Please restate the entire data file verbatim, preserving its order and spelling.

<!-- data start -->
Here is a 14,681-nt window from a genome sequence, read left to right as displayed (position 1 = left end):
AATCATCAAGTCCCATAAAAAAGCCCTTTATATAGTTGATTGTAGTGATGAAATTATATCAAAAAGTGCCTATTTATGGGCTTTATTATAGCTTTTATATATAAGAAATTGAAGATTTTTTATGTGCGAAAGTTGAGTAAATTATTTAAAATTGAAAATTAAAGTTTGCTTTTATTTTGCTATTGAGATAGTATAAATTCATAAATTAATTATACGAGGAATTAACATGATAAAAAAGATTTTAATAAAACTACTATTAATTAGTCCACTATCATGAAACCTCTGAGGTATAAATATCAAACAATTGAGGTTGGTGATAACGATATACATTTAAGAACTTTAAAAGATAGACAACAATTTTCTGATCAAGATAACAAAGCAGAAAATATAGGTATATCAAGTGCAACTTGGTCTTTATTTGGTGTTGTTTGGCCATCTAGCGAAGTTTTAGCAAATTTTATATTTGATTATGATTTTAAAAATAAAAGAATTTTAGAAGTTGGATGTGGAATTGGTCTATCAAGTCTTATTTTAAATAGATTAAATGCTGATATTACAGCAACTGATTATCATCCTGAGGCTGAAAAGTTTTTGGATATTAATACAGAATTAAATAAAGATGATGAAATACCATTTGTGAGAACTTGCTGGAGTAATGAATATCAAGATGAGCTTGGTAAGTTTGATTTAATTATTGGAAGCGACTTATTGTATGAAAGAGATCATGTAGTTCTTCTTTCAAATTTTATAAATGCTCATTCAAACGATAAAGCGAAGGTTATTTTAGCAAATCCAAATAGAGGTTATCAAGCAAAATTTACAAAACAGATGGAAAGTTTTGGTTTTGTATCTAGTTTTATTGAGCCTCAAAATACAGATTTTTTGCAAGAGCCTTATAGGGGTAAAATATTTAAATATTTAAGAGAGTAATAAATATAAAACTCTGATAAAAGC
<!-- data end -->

Here is a 14,681-nt window from a genome sequence, read left to right as displayed (position 1 = left end):
AATCATCAAGTCCCATAAAAAAGCCCTTTATATAGTTGATTGTAGTGATGAAATTATATCAAAAAGTGCCTATTTATGGGCTTTATTATAGCTTTTATATATAAGAAATTGAAGATTTTTTATGTGCGAAAGTTGAGTAAATTATTTAAAATTGAAAATTAAAGTTTGCTTTTATTTTGCTATTGAGATAGTATAAATTCATAAATTAATTATACGAGGAATTAACATGATAAAAAAGATTTTAATAAAACTACTATTAATTAGTCCACTATCATGAAACCTCTGAGGTATAAATATCAAACAATTGAGGTTGGTGATAACGATATACATTTAAGAACTTTAAAAGATAGACAACAATTTTCTGATCAAGATAACAAAGCAGAAAATATAGGTATATCAAGTGCAACTTGGTCTTTATTTGGTGTTGTTTGGCCATCTAGCGAAGTTTTAGCAAATTTTATATTTGATTATGATTTTAAAAATAAAAGAATTTTAGAAGTTGGATGTGGAATTGGTCTATCAAGTCTTATTTTAAATAGATTAAATGCTGATATTACAGCAACTGATTATCATCCTGAGGCTGAAAAGTTTTTGGATATTAATACAGAATTAAATAAAGATGATGAAATACCATTTGTGAGAACTTGCTGGAGTAATGAATATCAAGATGAGCTTGGTAAGTTTGATTTAATTATTGGAAGCGACTTATTGTATGAAAGAGATCATGTAGTTCTTCTTTCAAATTTTATAAATGCTCATTCAAACGATAAAGCGAAGGTTATTTTAGCAAATCCAAATAGAGGTTATCAAGCAAAATTTACAAAACAGATGGAAAGTTTTGGTTTTGTATCTAGTTTTATTGAGCCTCAAAATACAGATTTTTTGCAAGAGCCTTATAGGGGTAAAATATTTAAATATTTAAGAGAGTAATAAATATAAAACTCTGATAAAAGC